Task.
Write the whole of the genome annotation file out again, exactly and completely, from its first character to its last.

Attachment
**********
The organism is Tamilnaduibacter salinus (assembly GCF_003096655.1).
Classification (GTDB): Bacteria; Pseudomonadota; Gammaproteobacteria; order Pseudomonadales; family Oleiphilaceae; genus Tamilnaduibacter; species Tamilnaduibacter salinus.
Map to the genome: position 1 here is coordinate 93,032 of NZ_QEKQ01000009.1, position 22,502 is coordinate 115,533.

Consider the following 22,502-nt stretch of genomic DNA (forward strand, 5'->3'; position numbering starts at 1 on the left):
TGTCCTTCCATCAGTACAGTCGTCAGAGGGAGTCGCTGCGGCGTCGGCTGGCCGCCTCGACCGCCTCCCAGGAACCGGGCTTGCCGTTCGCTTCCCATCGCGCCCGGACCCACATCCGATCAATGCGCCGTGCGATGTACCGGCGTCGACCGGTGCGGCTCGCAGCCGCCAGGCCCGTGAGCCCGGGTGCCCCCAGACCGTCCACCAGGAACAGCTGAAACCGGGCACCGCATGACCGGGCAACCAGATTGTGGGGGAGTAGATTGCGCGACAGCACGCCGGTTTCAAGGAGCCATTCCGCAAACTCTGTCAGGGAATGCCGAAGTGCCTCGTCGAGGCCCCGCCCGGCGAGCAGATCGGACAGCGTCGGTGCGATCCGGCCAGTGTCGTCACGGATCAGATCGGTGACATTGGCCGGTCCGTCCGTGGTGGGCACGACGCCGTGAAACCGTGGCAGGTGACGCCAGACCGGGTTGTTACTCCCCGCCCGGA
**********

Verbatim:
The organism is Tamilnaduibacter salinus (assembly GCF_003096655.1).
Classification (GTDB): Bacteria; Pseudomonadota; Gammaproteobacteria; order Pseudomonadales; family Oleiphilaceae; genus Tamilnaduibacter; species Tamilnaduibacter salinus.
Map to the genome: position 1 here is coordinate 93,032 of NZ_QEKQ01000009.1, position 22,502 is coordinate 115,533.

Consider the following 22,502-nt stretch of genomic DNA (forward strand, 5'->3'; position numbering starts at 1 on the left):
TGTCCTTCCATCAGTACAGTCGTCAGAGGGAGTCGCTGCGGCGTCGGCTGGCCGCCTCGACCGCCTCCCAGGAACCGGGCTTGCCGTTCGCTTCCCATCGCGCCCGGACCCACATCCGATCAATGCGCCGTGCGATGTACCGGCGTCGACCGGTGCGGCTCGCAGCCGCCAGGCCCGTGAGCCCGGGTGCCCCCAGACCGTCCACCAGGAACAGCTGAAACCGGGCACCGCATGACCGGGCAACCAGATTGTGGGGGAGTAGATTGCGCGACAGCACGCCGGTTTCAAGGAGCCATTCCGCAAACTCTGTCAGGGAATGCCGAAGTGCCTCGTCGAGGCCCCGCCCGGCGAGCAGATCGGACAGCGTCGGTGCGATCCGGCCAGTGTCGTCACGGATCAGATCGGTGACATTGGCCGGTCCGTCCGTGGTGGGCACGACGCCGTGAAACCGTGGCAGGTGACGCCAGACCGGGTTGTTACTCCCCGCCCGGA